Reflective, Humanistic, Effective Teacher Education: Do Principles Supported in the Deans' Accord Make a Difference in Program Outcomes?
Rideout, Glenn W., Koot, Robert A., Canadian Journal of Education
This study examines two Canadian teacher education programs in relation to reflection-based principles identified in the Association of Canadian Deans of Education's Accord on Initial Teacher Education. In one program, data analysis indicated a strong link between the practice and beliefs of pre-service teachers: they became more humanistic and their practices were more authentic. In the other program, the relationship between practice and beliefs was weak; practice tended to become more imitative of custodial mentor teachers, more accurately described as inauthentic. The study concludes that when reflection-enhancing practices are prominent, teacher education programs more likely generate humanistic and authentic effective outcomes consistent with reflection-based Accord principles.
Key Words: beliefs about education, authentic practice, pupil control ideologies, educational effectiveness paradigms, reflective practice.
Dans cet article, les auteurs analysent deux programmes de formation l'enseignement canadiens en lien avec les principes--axes sur la reflexion--mis de l'avant dans l'Accord sur la formation initiale a l'enseignement de l'Association canadienne des doyens et des doyennes d'education. Pour l'un des programmes, l'analyse des donnees indique un lien etroit entre la pratique et les croyances des futurs enseignants, leur approche devenant plus humaniste et leurs pratiques etant plus authentiques. Pour l'autre programme, la relation entre la pratique et les croyances etait tenue; leur pratique avait tendance a imiter davantage les mentors et pourrait etre decrite comme inauthentique. Les auteurs en concluent que lorsque des pratiques favorisant la reflexion jouent un role important, les programmes de formation l'enseignement sont plus susceptibles de donner des resultats humanistes et authentiques et ce, dans la logique des principes de l'Accord axes sur la reflexion.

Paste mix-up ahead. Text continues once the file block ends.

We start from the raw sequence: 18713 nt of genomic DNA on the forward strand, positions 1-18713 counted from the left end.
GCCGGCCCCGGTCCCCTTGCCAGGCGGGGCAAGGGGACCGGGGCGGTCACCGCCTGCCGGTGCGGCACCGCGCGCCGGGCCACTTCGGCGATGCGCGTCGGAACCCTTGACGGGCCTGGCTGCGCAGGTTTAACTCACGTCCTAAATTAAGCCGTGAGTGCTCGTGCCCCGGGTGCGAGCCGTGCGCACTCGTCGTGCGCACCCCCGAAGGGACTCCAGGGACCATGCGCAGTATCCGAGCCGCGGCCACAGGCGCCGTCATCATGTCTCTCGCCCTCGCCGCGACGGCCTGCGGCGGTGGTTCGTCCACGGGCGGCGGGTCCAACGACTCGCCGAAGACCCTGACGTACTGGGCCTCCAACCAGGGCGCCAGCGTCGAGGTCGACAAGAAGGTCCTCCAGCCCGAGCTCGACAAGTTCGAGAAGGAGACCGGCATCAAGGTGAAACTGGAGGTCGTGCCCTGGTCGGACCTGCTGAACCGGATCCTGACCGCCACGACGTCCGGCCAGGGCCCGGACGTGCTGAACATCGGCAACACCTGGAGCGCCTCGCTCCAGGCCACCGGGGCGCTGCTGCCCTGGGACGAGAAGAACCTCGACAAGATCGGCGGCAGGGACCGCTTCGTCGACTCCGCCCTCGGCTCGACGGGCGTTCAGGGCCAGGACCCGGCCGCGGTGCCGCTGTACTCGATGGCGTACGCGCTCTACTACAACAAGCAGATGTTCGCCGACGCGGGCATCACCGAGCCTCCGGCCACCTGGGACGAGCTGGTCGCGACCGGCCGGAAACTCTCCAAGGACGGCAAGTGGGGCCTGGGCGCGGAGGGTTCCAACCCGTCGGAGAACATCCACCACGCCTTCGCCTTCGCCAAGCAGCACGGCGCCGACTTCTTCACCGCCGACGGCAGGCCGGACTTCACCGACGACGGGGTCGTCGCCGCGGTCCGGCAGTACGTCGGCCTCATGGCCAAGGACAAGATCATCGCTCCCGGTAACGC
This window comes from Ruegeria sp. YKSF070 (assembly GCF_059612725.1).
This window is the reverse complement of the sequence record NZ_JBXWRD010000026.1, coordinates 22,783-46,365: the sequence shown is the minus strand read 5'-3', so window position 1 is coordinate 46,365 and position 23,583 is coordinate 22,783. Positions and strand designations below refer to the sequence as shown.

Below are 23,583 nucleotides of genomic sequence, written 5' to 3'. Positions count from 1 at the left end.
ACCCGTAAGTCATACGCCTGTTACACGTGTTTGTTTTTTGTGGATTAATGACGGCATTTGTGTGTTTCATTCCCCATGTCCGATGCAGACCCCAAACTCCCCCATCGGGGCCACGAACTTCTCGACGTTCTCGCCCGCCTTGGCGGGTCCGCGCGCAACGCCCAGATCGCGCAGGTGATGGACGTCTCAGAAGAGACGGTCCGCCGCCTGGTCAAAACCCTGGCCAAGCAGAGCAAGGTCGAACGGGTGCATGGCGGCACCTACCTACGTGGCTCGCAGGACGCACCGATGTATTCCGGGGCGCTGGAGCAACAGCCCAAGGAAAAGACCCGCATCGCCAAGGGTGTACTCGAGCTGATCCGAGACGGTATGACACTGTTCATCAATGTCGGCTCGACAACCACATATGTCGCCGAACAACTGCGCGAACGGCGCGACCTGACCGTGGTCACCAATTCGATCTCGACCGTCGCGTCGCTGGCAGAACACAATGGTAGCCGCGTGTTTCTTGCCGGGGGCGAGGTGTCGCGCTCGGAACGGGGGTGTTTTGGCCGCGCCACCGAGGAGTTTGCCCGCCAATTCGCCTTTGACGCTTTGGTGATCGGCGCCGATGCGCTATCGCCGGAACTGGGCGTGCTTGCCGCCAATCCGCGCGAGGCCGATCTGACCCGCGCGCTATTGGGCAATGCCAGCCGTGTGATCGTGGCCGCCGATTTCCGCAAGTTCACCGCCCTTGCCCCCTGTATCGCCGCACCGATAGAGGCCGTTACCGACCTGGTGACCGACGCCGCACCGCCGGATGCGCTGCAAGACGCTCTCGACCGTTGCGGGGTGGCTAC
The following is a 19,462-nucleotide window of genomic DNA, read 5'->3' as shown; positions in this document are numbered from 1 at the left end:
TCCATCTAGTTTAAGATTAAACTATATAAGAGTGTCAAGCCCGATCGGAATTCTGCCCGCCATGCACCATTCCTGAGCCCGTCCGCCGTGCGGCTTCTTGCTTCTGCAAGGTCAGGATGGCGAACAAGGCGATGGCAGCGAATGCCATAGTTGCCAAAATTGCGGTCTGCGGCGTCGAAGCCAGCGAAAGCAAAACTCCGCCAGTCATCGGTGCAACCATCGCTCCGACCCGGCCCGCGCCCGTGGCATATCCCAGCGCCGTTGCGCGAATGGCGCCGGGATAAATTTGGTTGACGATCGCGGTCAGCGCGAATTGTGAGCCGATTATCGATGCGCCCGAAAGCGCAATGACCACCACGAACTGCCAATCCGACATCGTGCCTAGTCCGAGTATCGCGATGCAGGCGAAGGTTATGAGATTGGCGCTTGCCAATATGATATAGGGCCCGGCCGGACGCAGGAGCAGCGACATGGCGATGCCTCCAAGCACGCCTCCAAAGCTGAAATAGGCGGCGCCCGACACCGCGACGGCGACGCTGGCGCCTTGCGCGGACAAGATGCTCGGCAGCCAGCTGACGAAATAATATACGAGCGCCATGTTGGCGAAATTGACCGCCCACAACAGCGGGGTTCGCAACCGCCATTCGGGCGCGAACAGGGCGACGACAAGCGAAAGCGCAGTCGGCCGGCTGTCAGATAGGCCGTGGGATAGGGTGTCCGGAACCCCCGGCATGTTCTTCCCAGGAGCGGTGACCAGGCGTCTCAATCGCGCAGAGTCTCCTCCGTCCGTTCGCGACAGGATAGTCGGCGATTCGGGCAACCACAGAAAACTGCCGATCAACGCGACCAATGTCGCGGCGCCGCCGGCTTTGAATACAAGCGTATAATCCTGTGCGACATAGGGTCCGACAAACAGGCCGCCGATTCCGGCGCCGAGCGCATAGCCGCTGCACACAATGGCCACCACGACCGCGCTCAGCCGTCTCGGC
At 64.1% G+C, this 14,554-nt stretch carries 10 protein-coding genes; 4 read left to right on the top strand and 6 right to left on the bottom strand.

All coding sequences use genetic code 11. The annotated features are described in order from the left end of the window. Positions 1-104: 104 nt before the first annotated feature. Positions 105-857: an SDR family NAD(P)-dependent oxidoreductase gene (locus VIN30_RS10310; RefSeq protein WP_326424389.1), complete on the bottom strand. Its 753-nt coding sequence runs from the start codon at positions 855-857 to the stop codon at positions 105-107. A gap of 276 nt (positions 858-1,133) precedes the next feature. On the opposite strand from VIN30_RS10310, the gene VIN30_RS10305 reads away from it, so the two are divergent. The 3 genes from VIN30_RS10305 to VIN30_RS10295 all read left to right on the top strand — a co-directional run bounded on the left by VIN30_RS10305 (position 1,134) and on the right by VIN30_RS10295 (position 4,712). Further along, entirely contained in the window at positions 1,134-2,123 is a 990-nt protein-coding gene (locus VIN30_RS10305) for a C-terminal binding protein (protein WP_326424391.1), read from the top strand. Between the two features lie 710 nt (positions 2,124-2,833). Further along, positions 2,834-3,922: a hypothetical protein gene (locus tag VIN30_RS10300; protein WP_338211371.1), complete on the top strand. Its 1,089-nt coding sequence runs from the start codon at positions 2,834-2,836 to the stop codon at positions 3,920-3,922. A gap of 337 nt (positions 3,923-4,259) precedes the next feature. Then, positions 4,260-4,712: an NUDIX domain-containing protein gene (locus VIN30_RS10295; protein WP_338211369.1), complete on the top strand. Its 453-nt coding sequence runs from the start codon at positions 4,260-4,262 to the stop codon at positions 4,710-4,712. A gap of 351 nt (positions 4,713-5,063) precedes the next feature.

Mots cles : croyances au sujet de l'education, pratique authentique, ideologies quant au contre1e des eleves, paradigme en matiere d'efficacite pedagogique, pratique reflexive.
The Association of Canadian Deans of Education's (ACDE) Accord on Initial Teacher Education (Accord) (ACDE, 2006) supports 12 principles of effective initial teacher education in Canada. The introductory wording of each of the Accord's principles (i.e., "An effective initial teacher education program demonstrates ... /envisions ... /encourages ... / ...") gives evidence of its intent to ascribe specific dimensions to effectiveness in the context of initial teacher education. These principles are identified in Appendix A.
Interpretations of effective have been a source of vociferous and protracted dispute throughout the school effectiveness and improvement literature. In the International Handbook of School Effectiveness Research, Teddlie and Reynolds (2000), both leading effectiveness scholars with strong ties to the International Congress of School Effectiveness and Improvement (ICSEI), confirm the "'schizophrenic' ... nature of ... effectiveness research" (p. 42) as characterized by humanist and scientist views of effectiveness. The humanist view focuses on democratic classroom environment, inclusive school climate, positive relationships, and open communication among all organizational levels. The scientist view focuses on the measurement of processes and products, and ranks teacher-school interaction, climate, and context issues as relatively unimportant.
Following on the heels of a succession of early-twentieth century organizational behaviour phases, including scientific management, closely associated with the work of Taylor (1911) and the human relations movement, grounded in the work of Mayo (Roethlisberger & Dickson, 1939), several mid-century organizational behaviour theories emerged that clarified the bifurcated conceptual foundation of effectiveness. McGregor's (1960) Theory Y, describing managers' expectations of employees to be self-motivated, responsibility-taking, and trustworthy, the Ohio State Studies' (Halpin, 1956, 1966) interpretation of effective leadership within the context of democratic consideration of an employee's interests, and Willower, Eidell, and Hoy's (1967) depiction of humanistic pupil control ideologies (PCI) as facilitating trusting and empowering interactions between teachers and students seem to align with Teddlie and Reynolds' (2000) humanistic category. …